Terrorism expert: Boston bombing will shade debates over immigration, online privacy and ATF director
04/25/2013 01:40 PM
The effect of the Boston marathon bombings on key policy debates in Washington and homeland security efforts will be broad, said former FBI analys-turned-professor Max Wise.
Wise is an assistant professor of political science at Campbellsville University who also teaches intelligence analysis courses at the Patterson School of Diplomacy and International Commerce at the University of Kentucky. He worked at the FBI in Washington, focusing on weapons of mass destruction, in 2003 before moving to the FBI’s Louisville field office for four years.
Wise said the question of whether the attack was an act of foreign or domestic terrorism in this case is hard to determine but will likely influence policy debates in Washington.
“We are talking about someone who was able to go through the [immigration] process. It will be interesting with the whole immigration debate that’s up right now of looking at individuals that come here under asylum as to how this family got here,” Wise said (at 3:30).
Wise said the situation showed how well all law enforcement agencies at the federal, state, and local level can work together and that people in those agencies learned a lot from the investigation.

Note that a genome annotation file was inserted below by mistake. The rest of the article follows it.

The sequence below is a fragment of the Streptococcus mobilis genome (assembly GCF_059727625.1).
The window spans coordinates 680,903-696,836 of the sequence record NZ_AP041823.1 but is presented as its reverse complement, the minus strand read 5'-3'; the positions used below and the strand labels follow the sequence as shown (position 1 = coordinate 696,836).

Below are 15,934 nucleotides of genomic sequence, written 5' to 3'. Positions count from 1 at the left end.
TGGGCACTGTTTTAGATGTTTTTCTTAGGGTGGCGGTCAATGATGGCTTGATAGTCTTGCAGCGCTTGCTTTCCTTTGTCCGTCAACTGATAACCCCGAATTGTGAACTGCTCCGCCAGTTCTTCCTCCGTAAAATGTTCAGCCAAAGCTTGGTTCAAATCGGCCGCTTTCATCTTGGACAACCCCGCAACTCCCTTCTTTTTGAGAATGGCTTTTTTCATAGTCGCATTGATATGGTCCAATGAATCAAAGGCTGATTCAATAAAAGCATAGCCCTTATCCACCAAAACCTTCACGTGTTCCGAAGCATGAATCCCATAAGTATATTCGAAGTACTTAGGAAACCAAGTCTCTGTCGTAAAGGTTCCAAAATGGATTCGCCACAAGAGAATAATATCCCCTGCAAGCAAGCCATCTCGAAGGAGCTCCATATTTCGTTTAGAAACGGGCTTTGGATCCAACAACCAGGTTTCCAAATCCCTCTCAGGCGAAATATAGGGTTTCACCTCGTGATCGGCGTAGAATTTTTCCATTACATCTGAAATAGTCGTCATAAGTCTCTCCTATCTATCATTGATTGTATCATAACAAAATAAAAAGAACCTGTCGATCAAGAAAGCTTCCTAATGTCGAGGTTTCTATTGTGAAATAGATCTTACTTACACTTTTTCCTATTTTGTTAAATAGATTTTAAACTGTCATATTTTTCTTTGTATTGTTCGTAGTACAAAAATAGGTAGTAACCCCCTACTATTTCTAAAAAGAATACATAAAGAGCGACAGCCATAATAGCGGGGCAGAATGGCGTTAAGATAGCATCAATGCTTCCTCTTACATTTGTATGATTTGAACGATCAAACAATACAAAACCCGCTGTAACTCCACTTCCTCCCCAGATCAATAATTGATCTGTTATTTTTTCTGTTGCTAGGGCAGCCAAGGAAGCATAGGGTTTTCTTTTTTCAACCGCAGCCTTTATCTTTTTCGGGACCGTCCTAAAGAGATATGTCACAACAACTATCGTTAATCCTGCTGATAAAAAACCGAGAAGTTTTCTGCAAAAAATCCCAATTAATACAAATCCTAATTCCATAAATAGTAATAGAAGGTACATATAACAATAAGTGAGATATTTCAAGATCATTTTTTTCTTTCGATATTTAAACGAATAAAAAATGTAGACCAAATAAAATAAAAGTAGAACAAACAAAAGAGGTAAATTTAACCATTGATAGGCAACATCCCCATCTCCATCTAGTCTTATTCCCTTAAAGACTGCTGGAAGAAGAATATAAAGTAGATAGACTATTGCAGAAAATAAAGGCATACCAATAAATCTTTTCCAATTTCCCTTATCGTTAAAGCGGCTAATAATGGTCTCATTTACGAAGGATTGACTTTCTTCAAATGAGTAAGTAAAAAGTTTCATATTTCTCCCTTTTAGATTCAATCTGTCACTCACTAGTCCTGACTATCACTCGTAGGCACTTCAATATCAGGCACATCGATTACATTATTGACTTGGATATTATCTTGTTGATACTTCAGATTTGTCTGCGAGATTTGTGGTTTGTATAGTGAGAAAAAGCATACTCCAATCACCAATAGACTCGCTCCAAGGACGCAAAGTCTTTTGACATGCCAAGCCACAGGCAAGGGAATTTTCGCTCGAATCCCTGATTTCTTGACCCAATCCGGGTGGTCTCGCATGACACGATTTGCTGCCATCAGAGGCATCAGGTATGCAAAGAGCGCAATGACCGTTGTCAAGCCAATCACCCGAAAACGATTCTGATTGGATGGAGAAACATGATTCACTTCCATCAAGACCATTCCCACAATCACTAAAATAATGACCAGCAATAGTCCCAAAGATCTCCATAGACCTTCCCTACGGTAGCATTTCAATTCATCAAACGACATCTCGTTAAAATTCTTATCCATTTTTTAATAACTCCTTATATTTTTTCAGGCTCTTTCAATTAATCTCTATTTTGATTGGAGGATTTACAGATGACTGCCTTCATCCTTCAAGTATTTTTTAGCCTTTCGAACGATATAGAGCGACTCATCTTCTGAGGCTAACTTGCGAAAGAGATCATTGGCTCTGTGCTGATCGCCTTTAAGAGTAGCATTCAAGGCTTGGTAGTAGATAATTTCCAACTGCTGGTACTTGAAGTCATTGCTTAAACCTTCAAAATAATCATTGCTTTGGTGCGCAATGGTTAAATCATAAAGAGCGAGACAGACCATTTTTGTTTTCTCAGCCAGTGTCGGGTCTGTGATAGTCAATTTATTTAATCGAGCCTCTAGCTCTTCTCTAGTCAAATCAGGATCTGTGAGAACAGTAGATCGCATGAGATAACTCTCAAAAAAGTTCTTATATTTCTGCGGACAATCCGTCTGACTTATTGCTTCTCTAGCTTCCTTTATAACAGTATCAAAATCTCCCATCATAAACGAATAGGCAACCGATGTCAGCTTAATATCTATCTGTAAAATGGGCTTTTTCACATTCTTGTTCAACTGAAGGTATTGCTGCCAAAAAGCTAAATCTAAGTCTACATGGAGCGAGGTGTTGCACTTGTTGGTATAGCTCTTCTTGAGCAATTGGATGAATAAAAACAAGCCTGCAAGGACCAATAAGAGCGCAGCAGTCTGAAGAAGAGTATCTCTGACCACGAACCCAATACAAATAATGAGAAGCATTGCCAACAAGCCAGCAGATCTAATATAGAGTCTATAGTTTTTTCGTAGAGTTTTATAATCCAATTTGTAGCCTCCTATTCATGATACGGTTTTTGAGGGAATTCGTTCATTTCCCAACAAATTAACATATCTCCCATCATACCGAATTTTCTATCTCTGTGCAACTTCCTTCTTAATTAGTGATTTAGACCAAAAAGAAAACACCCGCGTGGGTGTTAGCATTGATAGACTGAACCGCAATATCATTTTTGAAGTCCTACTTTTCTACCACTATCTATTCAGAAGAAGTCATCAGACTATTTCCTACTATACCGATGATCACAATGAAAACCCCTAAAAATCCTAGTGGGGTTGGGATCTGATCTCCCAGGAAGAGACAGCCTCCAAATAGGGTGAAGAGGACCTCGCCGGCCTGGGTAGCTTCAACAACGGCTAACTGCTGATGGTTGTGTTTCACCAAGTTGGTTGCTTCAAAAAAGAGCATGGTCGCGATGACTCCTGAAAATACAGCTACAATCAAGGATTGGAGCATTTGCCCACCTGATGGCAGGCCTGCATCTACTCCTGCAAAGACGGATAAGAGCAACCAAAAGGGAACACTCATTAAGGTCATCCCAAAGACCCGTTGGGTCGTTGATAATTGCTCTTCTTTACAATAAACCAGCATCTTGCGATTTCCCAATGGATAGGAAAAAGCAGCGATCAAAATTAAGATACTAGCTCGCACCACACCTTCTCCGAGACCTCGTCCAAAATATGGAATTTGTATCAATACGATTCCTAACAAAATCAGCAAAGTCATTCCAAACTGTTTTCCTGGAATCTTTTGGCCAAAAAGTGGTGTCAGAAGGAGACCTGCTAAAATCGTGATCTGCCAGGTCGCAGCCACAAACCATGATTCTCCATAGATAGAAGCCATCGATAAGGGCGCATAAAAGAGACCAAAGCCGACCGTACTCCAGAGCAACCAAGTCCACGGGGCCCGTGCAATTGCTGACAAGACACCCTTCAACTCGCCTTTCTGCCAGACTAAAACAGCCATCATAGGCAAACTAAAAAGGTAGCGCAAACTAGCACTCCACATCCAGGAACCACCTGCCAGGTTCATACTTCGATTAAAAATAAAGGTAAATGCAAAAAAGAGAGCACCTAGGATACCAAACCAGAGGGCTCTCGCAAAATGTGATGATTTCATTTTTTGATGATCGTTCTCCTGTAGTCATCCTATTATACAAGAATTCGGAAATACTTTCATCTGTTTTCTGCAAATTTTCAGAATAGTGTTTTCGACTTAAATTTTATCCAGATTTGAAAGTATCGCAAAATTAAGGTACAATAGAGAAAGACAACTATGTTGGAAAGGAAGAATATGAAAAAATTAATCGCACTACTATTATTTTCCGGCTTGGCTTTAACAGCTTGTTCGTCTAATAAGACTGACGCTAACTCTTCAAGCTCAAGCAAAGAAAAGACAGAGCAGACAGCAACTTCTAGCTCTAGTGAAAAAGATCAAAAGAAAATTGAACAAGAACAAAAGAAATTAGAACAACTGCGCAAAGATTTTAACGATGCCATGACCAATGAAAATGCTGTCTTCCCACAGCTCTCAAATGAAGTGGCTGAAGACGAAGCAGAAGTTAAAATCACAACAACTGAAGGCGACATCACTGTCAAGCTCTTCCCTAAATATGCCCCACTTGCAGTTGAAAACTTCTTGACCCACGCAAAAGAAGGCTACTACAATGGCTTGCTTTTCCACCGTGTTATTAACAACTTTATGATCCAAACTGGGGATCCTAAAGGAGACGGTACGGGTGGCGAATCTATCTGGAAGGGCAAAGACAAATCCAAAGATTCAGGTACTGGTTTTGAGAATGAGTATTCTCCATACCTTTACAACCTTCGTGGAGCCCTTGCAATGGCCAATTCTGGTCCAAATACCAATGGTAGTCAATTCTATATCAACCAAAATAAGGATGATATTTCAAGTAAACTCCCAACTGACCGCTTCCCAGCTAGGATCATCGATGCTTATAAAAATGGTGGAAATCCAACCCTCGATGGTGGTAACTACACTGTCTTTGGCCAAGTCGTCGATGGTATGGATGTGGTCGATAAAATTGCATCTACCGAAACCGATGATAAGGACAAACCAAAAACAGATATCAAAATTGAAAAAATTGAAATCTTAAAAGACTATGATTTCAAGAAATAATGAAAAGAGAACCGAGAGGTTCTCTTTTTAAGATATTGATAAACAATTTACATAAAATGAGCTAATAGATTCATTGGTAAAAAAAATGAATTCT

“Everyone kept saying that the technology of facial recognition is going to be the way we are going to catch criminals, that didn’t actually work this time. It still came down to human intelligence,” (at 5:50).
After the bombings, the Bureau of Alcohol, Tobacco, Firearms and Explosives was one of the agencies brought in to investigate. But the ATF has not had a permanent director since the position was made subject to U.S. Senate approval in 2006.
Wise says when he worked with the FBI, he worked with ATF agents frequently and said it is difficult when an agency doesn’t have that chain of command.
“I just think it gives a sense to the American people when you’re FBI special agent in charge of Boston comes out and does the press conference, if no one is really there as the acting director of the ATF especially at that top command I think it can show ‘who’s running this, who’s at the top here, who’s making the calls?’” Wise said (at 8:30).
Below the Fold
U.S. Sen. Rand Paul makes stop in Louisville to discuss repeal and replacement of the Affordable Care Act
Public colleges and universities would move to performance-based funding model under bill that cleared Senate committee
Subscribe and get the latest political intelligence delivered to your inbox.